So way back a long time ago (I don’t even remember when) I bought a bunch of random math & physics problem books. It must have been when I wanted to be a physics god so late high school or early college.
Anyways. One of the books I got is called “The Moscow Puzzles” by Boris Kordemsky. Supposedly (from the book’s introduction) this was the most popular mathematics puzzle book ever published in the Soviet Union.
I went through a few of the problems today, and I think I’ll make this a daily, or at least almost daily thing. After doing a couple I figured maybe it’d be a fun thing to share here. So each post will just have whatever problems I went through for the day with the solutions.
Chapter 1 – “Amusing Problems”
The intro for chapter 1 says this:
To see how good your brain is, let’s first put it to work on problems that require only perseverance, patience, sharpness of mind, and the ability to add, subtract, multiply, and divide whole numbers.
1. Observant Children
A schoolboy and a schoolgirl have just completed some meteorological measurements. They are resting on a knoll. A freight train is passing, its locomotive fiercely fuming and huffing as it pulls the train up a slight incline. Along the railroad bed the wind is wafting evenly, without gusts.
“What wind speed did our measurements show?” the boy asked.
“Twenty miles per hour.”
“That is enough to tell me the train’s speed.”
“Well now.” The girl was dubious.
“All you have to do is watch the movement of the train a bit more closely.”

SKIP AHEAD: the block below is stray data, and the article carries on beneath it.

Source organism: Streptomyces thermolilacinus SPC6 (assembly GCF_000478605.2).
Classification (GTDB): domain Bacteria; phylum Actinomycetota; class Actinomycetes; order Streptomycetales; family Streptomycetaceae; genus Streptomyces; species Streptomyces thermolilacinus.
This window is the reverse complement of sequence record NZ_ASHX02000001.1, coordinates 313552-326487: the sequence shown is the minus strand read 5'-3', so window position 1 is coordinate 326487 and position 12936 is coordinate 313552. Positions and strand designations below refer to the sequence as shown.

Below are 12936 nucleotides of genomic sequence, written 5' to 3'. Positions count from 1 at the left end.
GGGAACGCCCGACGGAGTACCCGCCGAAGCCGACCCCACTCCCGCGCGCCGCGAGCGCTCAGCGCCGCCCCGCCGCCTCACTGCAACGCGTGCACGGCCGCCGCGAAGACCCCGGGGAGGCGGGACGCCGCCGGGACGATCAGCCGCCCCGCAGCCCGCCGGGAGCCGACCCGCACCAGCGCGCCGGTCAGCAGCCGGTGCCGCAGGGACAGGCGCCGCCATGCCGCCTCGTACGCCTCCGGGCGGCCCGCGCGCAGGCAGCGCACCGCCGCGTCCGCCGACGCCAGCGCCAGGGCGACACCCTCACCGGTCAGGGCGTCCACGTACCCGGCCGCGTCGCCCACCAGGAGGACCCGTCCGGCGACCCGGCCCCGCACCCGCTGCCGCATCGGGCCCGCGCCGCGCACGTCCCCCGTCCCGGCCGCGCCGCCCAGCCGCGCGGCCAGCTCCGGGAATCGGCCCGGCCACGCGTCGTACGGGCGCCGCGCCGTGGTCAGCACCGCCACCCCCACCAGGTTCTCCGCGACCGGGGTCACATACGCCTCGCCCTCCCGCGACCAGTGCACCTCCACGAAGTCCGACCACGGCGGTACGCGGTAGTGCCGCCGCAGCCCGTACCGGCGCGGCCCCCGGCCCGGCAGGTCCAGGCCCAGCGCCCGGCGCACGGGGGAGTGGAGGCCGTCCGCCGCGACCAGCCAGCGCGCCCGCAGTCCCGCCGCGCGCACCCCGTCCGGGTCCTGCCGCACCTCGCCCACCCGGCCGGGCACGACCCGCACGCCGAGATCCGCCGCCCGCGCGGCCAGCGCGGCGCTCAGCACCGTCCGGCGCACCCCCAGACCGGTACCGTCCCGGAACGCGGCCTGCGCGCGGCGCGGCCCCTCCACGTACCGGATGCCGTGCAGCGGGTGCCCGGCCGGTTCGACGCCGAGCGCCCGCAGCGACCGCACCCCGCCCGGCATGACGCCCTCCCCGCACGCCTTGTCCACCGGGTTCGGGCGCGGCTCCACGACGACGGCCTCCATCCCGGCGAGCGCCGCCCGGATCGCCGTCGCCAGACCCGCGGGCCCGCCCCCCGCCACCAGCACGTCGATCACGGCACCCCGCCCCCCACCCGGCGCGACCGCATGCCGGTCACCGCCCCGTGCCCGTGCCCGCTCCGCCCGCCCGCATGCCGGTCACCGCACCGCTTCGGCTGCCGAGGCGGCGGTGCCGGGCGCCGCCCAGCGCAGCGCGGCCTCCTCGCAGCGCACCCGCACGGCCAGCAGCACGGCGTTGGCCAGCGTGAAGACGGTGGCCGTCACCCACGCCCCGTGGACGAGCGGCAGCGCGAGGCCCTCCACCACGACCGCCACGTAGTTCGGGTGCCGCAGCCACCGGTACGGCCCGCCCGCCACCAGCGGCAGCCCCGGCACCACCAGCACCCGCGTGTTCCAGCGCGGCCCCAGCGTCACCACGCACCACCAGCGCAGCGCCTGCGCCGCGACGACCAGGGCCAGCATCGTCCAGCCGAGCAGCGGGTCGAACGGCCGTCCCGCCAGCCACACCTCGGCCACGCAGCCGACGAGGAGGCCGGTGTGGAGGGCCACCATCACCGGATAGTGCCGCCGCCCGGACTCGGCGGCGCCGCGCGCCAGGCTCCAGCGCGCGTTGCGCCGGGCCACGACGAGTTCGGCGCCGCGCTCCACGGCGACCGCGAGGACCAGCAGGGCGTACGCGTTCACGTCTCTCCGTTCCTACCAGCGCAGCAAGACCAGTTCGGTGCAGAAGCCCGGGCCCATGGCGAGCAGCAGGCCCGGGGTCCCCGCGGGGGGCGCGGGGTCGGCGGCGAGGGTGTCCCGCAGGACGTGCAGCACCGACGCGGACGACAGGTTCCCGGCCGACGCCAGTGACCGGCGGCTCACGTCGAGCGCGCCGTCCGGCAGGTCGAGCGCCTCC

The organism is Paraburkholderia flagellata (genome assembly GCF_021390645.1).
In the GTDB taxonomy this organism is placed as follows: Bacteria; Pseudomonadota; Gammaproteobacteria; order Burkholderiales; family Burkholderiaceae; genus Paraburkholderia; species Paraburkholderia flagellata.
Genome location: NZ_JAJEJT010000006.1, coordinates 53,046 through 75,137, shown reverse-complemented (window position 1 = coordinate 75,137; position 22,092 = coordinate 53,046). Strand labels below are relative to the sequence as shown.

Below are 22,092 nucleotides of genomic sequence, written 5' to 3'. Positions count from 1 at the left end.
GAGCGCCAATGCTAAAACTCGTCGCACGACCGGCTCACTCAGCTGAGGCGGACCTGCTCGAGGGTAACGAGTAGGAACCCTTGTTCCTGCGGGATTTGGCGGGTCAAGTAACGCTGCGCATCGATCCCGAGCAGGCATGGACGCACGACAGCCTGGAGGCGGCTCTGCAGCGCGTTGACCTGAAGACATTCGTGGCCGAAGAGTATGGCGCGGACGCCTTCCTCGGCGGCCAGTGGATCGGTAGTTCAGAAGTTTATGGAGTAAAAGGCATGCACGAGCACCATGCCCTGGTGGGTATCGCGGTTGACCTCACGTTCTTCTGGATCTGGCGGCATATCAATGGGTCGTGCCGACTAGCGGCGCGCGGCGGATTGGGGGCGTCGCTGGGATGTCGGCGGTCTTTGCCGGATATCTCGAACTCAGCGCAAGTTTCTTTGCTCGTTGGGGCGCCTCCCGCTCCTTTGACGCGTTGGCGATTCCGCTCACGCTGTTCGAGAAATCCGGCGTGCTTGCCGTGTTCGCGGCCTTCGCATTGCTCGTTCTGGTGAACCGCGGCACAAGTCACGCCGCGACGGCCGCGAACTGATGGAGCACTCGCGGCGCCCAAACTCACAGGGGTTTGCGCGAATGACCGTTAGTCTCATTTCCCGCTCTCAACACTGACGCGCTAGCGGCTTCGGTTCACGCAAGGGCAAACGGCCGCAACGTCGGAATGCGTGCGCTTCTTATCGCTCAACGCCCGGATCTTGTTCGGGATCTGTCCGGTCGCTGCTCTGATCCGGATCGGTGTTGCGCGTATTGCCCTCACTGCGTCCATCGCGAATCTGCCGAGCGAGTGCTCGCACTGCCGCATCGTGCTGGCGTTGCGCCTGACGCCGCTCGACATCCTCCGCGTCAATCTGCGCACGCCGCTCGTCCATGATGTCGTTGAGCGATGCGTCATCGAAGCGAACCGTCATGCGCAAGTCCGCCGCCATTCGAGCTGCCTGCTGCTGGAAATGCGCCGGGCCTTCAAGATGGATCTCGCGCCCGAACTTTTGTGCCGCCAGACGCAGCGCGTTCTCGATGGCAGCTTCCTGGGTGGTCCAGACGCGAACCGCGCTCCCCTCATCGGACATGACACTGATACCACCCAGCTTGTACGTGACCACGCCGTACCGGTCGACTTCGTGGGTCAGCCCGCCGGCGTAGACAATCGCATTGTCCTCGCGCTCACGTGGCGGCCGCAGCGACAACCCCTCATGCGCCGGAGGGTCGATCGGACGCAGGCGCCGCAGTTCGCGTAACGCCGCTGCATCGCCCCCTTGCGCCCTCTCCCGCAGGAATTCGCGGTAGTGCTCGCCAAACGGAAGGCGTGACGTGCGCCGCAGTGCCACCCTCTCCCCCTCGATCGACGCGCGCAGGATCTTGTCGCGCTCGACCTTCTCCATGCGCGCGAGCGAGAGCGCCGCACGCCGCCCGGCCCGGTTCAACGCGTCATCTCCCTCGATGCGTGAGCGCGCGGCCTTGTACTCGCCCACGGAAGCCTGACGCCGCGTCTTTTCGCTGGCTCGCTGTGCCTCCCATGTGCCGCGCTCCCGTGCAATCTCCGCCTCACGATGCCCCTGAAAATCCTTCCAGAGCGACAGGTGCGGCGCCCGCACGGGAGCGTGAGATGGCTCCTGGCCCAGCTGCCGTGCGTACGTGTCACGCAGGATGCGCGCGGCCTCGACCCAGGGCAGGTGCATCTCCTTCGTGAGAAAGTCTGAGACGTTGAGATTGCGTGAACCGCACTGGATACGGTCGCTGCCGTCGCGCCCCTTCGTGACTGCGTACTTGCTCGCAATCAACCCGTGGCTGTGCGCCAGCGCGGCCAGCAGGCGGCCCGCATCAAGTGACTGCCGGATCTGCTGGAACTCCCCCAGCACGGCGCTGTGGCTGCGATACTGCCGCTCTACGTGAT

The girl thought awhile an also figured it out.
What was the train’s speed?
The speed is 20 mph. The only way you’d be able to tell the speed of the train is by observing the smoke coming out of it. If the smoke appears to be going straight up, you’d know it is going the same speed as the wind.
3. Moving Checkers
Place 6 checkers on a table in a row, alternating them black, white, black, white, black, white. (Here, X = black, O = white)
[ ] [ ] [ ] [ ] [X] [O] [X] [O] [X] [O]
Leave a vacant place large enough for 4 checkers on the left.
Move the checkers so that all the white ones will end on the left, followed by all the black ones. The checkers must be moved in pairs, taking 2 adjacent checkers at a time, without disturbing their order, and sliding them to a vacant place. To solve this problem, only three such moves are necessary.
Start: [ ] [ ] [ ] [ ] [X] [O] [X] [O] [X] [O]
Move 1: [ ] [ ] [O] [X] [X] [ ] [ ] [O] [X] [O]
Move 2: [ ] [ ] [O] [X] [X] [X] [O] [O] [ ] [ ]
Move 3: [O] [O] [O] [X] [X] [X] [ ] [ ] [ ] [ ]
4. Three Moves
Place three piles of matches on a table, one with 11 matches, the second with 7, and the third with 6. You are to move matches so that each pile holds 8 matches. You may add to any pile only as many matches as it already contains, and all the matches must come from one other pile. For example, if a pile holds 6 matches, you may add 6 to it, no more or less. You have three moves.
Start: [11 matches] [7 matches] [6 matches]
Move 1: [4 matches] [14 matches] [6 matches] -> move 7 from the 11 pile
Move 2: [4 matches] [8 matches] [12 matches] -> move 6 from the 14 pile
Move 3: [8 matches] [8 matches] [8 matches] -> move 4 from the 12 pile